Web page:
Nuisance lighting, storage lot ordinances passed by Mills City Council
CASPER, Wyo. — Mills City Council read two ordinances for the third and final time at their regular meeting Tuesday, allowing them to pass.
Ordinance 784 will allow the city to address residential lots used principally for storage by absent property owners. In previous work sessions and meetings, the council has acknowledged complaints referring to the unsightly nature of these lots for neighbors and passers-by, in addition to their ability to become a fire hazard.
The other ordinance, Ordinance 783, allows the city to address nuisance lighting, or lighting that is disruptive or disturbing to property owners. This issue can occur between two residential neighbors — wherein the violation of municipal code could be used as a standard in a civil court case, were an issue to make it that far — but the ordinance also addresses property owners taking issue with lighting on industrial or commercial buildings near their houses.
John Gudger has been vocal at meetings where this ordinance is discussed, having both a background in architecture and a personal history with nuisance lighting. “The issue with the lighting on the mini storage was a real big issue with my wife, because she is legally blind without contacts, and she is very light-sensitive,” he said at the work session Tuesday. He mentioned that the council was able to get the facility to shield its lower lights, but that it has yet to shield the upper ones.
With the ordinance in place, Mills’s code enforcement department would be able to issue nuisance lighting citations after receiving complaints and investigating them. However, some present expressed concerns that this ability doesn’t have “teeth,” as the accused property owners could challenge the claims quite easily with other witnesses.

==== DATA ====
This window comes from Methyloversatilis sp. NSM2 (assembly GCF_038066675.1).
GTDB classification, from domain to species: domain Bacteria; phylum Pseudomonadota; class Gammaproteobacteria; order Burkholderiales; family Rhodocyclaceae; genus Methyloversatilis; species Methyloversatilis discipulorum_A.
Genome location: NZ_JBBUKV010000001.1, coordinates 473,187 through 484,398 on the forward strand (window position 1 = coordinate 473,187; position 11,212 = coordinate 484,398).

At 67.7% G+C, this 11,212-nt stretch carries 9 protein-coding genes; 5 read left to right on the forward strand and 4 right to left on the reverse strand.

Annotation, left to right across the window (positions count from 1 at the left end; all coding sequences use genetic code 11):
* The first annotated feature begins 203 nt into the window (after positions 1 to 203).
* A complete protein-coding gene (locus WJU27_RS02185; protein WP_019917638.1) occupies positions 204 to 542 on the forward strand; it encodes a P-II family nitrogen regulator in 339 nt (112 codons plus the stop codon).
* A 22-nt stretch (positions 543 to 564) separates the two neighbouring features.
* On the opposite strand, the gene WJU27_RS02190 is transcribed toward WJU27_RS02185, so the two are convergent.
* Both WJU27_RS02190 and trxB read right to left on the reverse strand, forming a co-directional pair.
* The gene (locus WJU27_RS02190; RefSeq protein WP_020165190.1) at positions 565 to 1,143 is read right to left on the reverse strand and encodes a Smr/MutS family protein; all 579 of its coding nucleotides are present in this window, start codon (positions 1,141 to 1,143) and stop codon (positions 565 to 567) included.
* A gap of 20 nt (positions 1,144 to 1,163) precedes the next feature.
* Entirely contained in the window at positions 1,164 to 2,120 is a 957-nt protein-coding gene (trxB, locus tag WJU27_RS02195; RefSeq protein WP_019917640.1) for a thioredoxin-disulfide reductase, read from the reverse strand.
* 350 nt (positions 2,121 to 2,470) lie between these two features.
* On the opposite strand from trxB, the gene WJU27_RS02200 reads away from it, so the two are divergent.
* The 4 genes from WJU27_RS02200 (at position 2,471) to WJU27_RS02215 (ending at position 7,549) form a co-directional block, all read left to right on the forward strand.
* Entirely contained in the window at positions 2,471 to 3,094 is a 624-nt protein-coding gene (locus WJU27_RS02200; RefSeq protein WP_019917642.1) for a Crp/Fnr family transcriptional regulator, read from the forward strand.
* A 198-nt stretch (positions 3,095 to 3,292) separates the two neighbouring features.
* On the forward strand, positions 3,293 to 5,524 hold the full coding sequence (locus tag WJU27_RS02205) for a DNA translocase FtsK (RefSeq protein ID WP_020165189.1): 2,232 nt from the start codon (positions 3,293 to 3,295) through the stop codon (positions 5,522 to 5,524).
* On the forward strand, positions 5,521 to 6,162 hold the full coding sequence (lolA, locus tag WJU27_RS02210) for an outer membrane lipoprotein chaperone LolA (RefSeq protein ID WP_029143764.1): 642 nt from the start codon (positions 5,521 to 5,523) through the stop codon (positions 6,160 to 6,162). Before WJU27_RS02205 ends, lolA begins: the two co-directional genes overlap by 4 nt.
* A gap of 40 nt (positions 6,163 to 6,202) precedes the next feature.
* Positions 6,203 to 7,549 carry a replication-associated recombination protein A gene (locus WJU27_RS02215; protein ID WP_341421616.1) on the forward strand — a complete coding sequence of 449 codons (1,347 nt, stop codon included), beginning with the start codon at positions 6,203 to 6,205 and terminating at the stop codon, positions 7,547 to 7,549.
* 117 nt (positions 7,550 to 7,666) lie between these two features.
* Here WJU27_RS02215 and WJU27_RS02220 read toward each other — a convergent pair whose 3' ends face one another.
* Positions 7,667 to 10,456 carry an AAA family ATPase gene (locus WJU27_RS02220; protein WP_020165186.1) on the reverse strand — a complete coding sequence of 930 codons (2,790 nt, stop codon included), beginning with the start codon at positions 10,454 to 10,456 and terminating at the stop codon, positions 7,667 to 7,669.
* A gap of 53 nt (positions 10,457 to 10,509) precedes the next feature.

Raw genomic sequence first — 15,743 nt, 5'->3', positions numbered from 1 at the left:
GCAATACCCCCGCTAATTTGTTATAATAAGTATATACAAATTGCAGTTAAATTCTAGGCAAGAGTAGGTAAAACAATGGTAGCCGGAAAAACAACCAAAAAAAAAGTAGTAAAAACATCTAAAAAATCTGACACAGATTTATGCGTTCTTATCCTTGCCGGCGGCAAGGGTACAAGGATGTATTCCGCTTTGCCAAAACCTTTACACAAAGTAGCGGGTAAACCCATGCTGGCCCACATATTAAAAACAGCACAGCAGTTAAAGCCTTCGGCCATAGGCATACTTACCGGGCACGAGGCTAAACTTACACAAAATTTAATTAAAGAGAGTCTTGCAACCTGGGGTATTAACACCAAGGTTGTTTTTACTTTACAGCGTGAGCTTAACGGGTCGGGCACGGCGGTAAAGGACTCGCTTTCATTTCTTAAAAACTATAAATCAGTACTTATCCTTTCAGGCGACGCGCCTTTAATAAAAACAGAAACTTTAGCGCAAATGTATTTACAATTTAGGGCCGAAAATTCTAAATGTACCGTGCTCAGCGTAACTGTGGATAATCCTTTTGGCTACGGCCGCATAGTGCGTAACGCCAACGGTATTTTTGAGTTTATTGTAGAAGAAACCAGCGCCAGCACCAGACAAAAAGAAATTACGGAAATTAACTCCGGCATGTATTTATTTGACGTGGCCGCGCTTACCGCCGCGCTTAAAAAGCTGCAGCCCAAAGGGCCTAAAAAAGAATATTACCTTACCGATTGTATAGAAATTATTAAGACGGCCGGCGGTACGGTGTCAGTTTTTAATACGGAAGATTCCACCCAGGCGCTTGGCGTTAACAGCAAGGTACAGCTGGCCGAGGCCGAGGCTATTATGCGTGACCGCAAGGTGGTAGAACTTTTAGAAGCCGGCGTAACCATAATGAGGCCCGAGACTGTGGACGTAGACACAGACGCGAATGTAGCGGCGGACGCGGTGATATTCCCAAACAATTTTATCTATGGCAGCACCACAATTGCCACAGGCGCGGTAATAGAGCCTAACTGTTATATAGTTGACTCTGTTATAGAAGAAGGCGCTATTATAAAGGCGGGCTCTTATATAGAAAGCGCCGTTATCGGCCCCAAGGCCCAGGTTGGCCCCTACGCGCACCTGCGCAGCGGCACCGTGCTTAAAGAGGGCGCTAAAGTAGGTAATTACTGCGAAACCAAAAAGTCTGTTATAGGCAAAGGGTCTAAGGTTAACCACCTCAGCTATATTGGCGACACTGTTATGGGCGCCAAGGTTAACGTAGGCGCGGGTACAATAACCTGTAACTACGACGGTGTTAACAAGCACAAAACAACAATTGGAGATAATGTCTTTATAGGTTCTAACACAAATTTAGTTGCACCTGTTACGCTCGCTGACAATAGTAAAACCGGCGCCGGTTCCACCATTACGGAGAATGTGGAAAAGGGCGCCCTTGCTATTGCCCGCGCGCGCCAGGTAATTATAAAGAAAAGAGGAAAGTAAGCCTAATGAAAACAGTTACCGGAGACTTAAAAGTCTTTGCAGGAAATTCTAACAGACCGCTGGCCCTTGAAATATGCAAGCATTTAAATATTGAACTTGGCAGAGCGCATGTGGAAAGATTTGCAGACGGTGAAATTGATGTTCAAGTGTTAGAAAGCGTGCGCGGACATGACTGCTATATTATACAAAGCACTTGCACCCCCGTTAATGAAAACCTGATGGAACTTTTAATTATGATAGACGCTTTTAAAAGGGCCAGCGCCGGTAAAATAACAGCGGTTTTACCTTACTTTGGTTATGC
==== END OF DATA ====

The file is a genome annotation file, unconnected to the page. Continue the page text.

In response to this, city attorney Pat Holscher explained that civil law, which neighbor-to-neighbor disputes would fall under, “has a lot more in the way of remedies that are generally not addressed by municipal codes.”
Nuisance lighting can also sometimes be a zoning issue, as there isn’t always a requirement for a buffer between industrial/commercial and residential areas. The council plans to address this.
Additionally, once a person or business obtains a building permit, very little can be done by the city to edit plans for lighting. Many buildings are also “grandfathered” into the building codes that existed when they received their initial building permit. To manage this, Gudger suggested more proactivity and communication from the city’s planning and zoning commission. Specifically, they could reach out to any residential property owners within a certain distance of planned construction, and ask for their concerns or input.
Now that Ordinances 783 and 784 have passed, the city will codify them and make them digitally available on their website, allowing the public to view them freely and give them any input. The council also plans to revisit much of their planning and zoning code’s phrasing. “The idea was to get this done, and then we could go back and read it and develop a lot of that,” said Councilman Brad Neumiller.
An updated code could help to solve some of the nuisance lighting issues, as it can address things like buffers and landscaping requirements. “We do need to bring a lot of that up to date,” Neumiller continued. “A lot of that is still from the 50s and 60s, it’s out of date on the surveying end of it.”